Expert Q&A

Servicemembers Act helps, but soldier, straighten up your debt


The Servicemembers Act limits rates for loans to active-duty military personnel, but controlling debt should be a soldier’s first financial duty.

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Question for the expert

Dear Let’s Talk Credit,
Is there a limit to how much interest military members are charged for an auto loan? — Tatiana

Answer for the expert

Dear Tatiana,
I believe you are asking about the Servicemembers Civil Relief Act. This law provides that interest rates for credit obligations incurred before active military service is limited to 6 percent, including credit card debt. The monthly payment amount must be lowered by the amount of interest savings, and all interest above 6 percent must be permanently forgiven. The Act protects all active duty service members, including those in the National Guard and Reserve units while they are called to active duty.

If you are currently serving in the military on active duty and your auto loan was obtained before you started active duty, the provisions in the act are relevant to your loan. You must send written notification with copies of your military orders for the interest rate limitation to be applied to your credit obligations. One thing you should keep in mind is that a creditor can request relief from the court for the interest rate limitation. What that means to you is the court may decide that your ability to pay is not affected by your active duty service and deny your request for the lowered interest rate provided for in the act.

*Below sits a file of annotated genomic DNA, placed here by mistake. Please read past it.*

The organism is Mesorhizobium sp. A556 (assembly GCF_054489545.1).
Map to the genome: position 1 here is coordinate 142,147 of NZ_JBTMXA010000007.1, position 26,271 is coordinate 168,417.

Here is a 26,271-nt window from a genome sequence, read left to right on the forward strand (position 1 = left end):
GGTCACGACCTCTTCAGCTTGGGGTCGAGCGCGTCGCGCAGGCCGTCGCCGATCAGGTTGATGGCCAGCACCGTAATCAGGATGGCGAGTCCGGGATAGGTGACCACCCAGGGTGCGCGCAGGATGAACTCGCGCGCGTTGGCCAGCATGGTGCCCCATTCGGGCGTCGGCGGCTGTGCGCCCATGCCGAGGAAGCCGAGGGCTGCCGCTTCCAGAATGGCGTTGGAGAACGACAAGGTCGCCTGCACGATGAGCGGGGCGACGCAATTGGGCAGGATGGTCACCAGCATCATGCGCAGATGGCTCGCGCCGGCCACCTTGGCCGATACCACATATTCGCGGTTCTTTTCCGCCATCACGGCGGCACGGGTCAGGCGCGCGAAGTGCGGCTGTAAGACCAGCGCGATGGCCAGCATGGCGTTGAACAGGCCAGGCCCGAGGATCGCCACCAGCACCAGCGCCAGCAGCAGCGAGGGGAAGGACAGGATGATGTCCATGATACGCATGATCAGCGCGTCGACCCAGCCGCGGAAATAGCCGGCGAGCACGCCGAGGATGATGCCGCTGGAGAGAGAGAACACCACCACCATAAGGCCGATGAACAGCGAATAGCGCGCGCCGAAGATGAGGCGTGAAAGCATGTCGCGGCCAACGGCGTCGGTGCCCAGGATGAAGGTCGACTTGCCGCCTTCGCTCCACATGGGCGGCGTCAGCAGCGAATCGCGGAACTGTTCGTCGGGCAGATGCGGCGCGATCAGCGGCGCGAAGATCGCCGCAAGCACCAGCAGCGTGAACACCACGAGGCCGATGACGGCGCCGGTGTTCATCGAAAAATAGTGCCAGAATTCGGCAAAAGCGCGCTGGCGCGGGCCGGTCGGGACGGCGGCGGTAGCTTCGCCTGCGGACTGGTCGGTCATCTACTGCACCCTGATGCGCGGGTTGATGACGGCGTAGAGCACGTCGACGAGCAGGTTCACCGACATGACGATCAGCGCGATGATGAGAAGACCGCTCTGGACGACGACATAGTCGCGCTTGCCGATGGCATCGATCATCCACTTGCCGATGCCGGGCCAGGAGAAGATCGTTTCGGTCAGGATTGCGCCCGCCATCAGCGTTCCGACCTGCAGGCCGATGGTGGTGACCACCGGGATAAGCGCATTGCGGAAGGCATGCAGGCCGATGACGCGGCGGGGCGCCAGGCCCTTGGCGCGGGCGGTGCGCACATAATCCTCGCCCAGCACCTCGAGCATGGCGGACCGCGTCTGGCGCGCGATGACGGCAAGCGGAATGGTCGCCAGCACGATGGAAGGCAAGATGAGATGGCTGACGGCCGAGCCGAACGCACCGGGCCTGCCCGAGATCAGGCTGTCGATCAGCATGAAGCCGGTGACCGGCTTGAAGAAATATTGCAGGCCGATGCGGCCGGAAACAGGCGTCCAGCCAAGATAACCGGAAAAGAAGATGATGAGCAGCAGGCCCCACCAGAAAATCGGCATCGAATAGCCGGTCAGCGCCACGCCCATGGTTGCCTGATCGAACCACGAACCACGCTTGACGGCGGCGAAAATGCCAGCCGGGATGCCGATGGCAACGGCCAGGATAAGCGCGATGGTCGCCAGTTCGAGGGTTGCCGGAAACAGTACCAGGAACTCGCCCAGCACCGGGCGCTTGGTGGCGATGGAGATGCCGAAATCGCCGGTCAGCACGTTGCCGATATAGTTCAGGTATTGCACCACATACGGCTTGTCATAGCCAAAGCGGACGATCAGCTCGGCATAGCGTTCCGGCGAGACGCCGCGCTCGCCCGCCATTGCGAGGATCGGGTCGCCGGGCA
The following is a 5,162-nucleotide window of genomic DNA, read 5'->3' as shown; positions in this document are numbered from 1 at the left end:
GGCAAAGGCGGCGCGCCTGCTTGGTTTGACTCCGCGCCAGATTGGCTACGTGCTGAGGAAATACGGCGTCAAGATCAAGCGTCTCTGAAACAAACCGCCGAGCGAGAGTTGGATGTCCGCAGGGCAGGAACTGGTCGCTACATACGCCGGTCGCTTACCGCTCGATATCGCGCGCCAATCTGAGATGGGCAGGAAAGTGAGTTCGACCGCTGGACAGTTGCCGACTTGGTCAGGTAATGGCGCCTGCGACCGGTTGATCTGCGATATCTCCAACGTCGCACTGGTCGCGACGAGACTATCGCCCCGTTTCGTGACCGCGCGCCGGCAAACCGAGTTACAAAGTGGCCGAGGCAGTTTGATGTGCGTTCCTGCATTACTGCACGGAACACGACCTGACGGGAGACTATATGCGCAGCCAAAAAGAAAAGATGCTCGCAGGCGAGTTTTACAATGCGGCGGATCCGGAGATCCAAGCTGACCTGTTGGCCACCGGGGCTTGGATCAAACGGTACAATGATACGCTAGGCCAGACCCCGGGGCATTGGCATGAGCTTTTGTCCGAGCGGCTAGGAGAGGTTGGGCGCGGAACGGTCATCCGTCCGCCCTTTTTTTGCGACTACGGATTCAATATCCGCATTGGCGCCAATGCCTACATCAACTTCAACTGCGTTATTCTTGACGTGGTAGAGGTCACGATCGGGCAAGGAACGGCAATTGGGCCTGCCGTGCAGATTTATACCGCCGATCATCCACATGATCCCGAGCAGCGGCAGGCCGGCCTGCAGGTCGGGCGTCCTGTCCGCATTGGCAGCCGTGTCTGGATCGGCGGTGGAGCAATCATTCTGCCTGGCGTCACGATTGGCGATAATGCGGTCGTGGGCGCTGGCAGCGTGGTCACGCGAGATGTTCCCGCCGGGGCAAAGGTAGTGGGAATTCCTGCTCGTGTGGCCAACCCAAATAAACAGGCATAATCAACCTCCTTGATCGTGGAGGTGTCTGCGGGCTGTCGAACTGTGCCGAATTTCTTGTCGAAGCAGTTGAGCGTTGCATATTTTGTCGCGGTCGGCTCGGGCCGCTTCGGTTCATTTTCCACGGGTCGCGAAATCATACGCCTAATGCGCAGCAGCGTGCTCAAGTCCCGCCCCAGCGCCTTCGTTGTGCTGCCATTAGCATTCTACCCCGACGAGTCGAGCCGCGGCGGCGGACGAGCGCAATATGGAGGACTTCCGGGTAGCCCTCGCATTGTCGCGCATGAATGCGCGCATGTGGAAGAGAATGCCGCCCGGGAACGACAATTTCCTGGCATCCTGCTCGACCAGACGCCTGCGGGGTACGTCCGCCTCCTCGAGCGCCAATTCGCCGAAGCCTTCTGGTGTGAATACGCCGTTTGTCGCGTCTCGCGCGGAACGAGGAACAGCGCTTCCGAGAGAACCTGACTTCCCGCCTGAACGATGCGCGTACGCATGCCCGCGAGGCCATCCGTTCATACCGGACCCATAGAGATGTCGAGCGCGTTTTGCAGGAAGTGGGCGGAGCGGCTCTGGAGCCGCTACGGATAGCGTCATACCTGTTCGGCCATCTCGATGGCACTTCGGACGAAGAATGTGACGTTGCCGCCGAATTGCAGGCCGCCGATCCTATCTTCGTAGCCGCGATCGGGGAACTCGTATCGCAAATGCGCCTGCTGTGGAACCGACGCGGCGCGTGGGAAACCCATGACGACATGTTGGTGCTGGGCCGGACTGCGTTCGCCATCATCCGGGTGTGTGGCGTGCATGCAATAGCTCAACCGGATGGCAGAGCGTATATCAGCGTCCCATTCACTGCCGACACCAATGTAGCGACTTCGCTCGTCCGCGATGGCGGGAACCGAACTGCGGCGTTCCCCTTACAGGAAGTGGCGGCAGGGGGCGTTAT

Should you have trouble making your car loan payments after beginning active duty military service, the interest rate limitation provided by the Servicemembers Civil Relief Act may not help as much as you may like. For example, a four-year auto loan of $15,000 at 15 percent interest would require a monthly payment of $417. Reducing the interest rate to 6 percent interest would decrease the monthly payment to $352, a difference of only $65.

I recommend that you review your car loan and determine if the savings from the lower interest rate would be enough to allow you to meet your monthly loan obligation. If it does not, you might consider selling the car or trading it in for a vehicle that you can afford. Do not stop making payments. Car loans are considered in default after just one missed payment and the lender has the right to repossess the vehicle once the loan is in default. If the lender repossesses your vehicle, it likely will sell the car at auction. Such sales often yield far less than what is owed on the loan and you would be responsible for the difference. In addition, other fees will likely be added to your balance, increasing the amount you will owe, even after the car is gone.

Let’s keep talking!

See related:Military families under fire at home from predatory lenders, That 6% rate for active-duty military not always easy to claim


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